Parrish, quoting Kahneman: “The heart of the gambler’s fallacy is a misconception of the fairness of the laws of chance.

This is a starting point on behavioral economics. There is much more at the Farnam Street blog. Please check it out.

Let’s jump to Why Momentum Investing Works by a great market mind, Ben Carlson, who runs the “A Wealth of Common Sense” blog.

Carlson, during a Q&A exchange with Patrick O’Shaughnessy, observed, “I’m a huge fan of the momentum factor, mainly for its diversification benefits. It’s also the least understood of the well-known risk factors. I’ve done a ton of work on momentum in my day job, but haven’t been too impressed with the retail products available. Most cost too much or they’re not tax efficient because it’s a higher turnover strategy.”

So momentum has merits but the “products” out there are more made for selling it seems.

Carlson’s definition of momentum is straight-forward: “So what exactly is momentum? In short, momentum is the fact that markets tend to continue to trend in the direction they’re going much longer than most people assume is possible. Investments that have performed well tend to continue to perform well and investments that have performed poorly tend to continue to perform poorly.”

Carlson digs into the heart of many people’s problem with momentum: “It’s also counter-intuitive to almost every other strategy out there, which can make investors uncomfortable if they don’t know what they’re doing.”

I love Carlson’s precise comparison between “value” and “momentum”:

“Value investing is based on a long-term reversion to the mean. Momentum investing is based on that gap in time that exists before mean reversion occurs. Value is a long game, while momentum is usually seen in the short- to intermediate-term.”

(This might be known as “absolute momentum” or “time series momentum”.)

Carlson’s twitter handle is @awealthofcs and he covers a wide variety of subjects with honesty and clarity. Please consider him a “must read” or “must follow” if you don’t already follow him or read his blog.

Next up is a discussion from another heavy-hitter, AQR Capital Management, which released a paper called, “A Century of Evidence on Trend-Following Investing“:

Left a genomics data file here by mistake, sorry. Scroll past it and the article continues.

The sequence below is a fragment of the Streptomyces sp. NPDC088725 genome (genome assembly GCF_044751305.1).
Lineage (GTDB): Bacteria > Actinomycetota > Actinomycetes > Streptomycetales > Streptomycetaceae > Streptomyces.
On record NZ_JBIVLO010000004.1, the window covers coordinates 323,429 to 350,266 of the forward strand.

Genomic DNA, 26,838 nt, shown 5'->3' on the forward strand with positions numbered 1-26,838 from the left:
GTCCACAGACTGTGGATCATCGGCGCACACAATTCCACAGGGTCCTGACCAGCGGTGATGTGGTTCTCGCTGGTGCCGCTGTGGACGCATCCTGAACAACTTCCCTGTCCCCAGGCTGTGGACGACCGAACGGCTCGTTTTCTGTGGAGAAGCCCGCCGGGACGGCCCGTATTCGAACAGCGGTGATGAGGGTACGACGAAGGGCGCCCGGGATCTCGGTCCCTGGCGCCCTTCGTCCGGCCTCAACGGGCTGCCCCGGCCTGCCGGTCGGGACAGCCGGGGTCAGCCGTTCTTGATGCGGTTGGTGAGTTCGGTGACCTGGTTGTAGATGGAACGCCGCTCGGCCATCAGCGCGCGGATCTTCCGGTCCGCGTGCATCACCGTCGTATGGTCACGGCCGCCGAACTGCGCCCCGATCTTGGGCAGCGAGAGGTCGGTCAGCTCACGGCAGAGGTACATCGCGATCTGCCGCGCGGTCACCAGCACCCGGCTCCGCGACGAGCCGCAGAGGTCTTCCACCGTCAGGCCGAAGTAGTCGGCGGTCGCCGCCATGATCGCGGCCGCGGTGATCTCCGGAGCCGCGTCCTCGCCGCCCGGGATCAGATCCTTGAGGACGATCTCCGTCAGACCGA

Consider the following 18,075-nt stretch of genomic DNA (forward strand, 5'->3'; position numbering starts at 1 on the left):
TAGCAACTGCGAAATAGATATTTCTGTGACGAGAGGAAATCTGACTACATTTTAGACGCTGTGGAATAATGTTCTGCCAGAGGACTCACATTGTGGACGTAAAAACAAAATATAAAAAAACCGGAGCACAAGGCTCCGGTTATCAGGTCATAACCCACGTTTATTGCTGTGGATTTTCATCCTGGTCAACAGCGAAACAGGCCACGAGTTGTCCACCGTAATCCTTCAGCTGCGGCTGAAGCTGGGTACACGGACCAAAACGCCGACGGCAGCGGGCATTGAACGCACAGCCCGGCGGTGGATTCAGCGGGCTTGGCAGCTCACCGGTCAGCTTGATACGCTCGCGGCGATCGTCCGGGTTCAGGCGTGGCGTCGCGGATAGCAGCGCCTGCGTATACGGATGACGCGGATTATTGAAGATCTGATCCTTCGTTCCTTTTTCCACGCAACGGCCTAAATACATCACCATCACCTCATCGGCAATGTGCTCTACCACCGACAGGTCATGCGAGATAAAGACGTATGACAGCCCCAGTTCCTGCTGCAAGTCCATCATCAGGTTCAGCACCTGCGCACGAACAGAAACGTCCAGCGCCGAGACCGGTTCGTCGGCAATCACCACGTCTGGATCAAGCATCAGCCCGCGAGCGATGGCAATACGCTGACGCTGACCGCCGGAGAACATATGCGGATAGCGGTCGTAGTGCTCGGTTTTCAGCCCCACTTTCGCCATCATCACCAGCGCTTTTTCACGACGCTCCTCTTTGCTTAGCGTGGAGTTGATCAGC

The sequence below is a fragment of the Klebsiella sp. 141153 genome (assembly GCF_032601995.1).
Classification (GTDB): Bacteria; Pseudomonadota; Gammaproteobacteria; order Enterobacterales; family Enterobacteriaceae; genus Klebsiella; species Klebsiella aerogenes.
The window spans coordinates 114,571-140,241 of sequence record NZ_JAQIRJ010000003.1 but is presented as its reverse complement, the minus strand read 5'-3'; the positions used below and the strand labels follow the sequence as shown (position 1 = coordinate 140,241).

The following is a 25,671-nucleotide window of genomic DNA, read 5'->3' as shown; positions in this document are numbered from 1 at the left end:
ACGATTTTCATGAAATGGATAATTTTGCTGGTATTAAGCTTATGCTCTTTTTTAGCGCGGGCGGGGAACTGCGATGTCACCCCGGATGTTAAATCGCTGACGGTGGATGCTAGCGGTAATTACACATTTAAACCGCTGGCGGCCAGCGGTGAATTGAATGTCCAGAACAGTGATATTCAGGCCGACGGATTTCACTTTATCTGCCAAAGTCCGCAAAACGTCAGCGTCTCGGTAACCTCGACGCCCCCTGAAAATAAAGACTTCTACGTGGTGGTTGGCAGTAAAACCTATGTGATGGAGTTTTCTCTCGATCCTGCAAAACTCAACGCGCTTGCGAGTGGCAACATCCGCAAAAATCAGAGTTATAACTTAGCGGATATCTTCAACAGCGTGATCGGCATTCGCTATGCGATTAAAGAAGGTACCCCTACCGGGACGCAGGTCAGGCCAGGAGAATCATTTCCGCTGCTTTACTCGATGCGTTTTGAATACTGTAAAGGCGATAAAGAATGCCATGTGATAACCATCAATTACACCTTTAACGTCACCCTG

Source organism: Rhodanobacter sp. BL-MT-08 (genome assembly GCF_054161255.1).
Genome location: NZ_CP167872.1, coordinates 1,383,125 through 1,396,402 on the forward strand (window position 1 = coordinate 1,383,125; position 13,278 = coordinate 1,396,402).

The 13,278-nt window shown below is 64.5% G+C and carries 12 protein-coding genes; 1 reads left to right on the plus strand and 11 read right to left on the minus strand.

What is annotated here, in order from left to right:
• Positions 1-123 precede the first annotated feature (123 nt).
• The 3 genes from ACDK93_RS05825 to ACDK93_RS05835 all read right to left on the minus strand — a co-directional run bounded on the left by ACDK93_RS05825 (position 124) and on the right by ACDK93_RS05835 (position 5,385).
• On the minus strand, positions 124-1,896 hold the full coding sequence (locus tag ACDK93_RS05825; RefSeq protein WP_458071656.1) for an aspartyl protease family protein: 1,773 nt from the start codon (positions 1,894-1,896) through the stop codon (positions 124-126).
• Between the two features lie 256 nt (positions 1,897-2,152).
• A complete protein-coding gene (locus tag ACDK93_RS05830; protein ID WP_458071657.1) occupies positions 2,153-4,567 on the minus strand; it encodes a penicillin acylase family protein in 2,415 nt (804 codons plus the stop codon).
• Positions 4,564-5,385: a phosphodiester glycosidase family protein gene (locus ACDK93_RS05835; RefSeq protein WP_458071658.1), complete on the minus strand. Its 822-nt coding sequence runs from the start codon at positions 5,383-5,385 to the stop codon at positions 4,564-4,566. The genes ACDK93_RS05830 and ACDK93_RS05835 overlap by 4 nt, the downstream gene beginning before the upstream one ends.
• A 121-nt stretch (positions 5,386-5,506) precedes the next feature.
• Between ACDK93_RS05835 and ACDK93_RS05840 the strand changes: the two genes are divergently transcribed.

Their executive summary begins with: “We study the performance of trend-following investing across global markets since 1903, extending the existing evidence by more than 80 years.”

OK, let’s just say they really dug into the subject of “trend following”.

They observe: “The most basic trend-following strategy is time series momentum — going long markets with recent positive returns and shorting those with recent negative returns. Time series momentum has been profitable on average since 1985 for nearly all equity index futures, fixed income futures, commodity futures, and currency forwards.”

BEFORE you jump back with “what about all that stuff about Kahneman and SMALL SAMPLE SIZE you threw at us a few paragraphs earlier?”

AQR said the objective of the paper: “seeks to establish whether the strong performance of trend-following is a statistical fluke of the last few decades or a more robust phenomenon that exists over a wide range of economic conditions. Using historical data from a number of sources, we construct a time series momentum strategy all the way back to 1903 and find that the strategy has been consistently profitable throughout the past 110 years.

HOW they did it: “Specifically, we construct an equal- weighted combination of 1-month, 3-month, and 12-month time series momentum strategies for 59 markets across 4 major asset classes — 24 commodities, 11 equity indices, 15 bond markets, and 9 currency pairs — from January 1903 to June 2012. Since not all markets have return data going back to 1903, we construct the strategies using the largest number of assets for which return data exist at each point in time.” AND they INCLUDED costs of a “2-and-20” nature that hedge funds have been using. (2% of assets and 20% of profits) in their studies in case you were wondering.

I want you to read the paper, but the “tldr” for the non-math folks is: “Trends appear to be a pervasive characteristic of speculative financial markets over the long term.”

In case you’re saying “well that’s great in a bull market when things go up, then what if things go wrong and go down?” AQR has this answer: “Why have trend-following strategies tended to do well in bear markets? The intuition is that the majority of bear markets have historically occurred gradually over several months, rather than abruptly over a few days, which allows trend-followers an opportunity to position themselves short after the initial market decline and profit from continued market declines. In fact, the average peak-to-trough drawdown length of the ten largest 60/40 drawdowns between 1903 and 2012 was approximately 18 months.”

The study observed and concluded that while this method waxes and wanes it’s a part of what work does work in financial markets.

AQR has more to contribute, this time via co-founder Cliff Asness, as one of the co-authors of a very nice paper from May 2014, entitled “Fact, Fiction and Momentum Investing”, which noted: “The return premium is evident in 212 years (yes, this is not a typo, two hundred and twelve years of data from 1801 to 2012).” Here, Asness and company go on to bust 10 “myths” about momentum, propagated by cheerleaders for the orthodoxy of rational markets.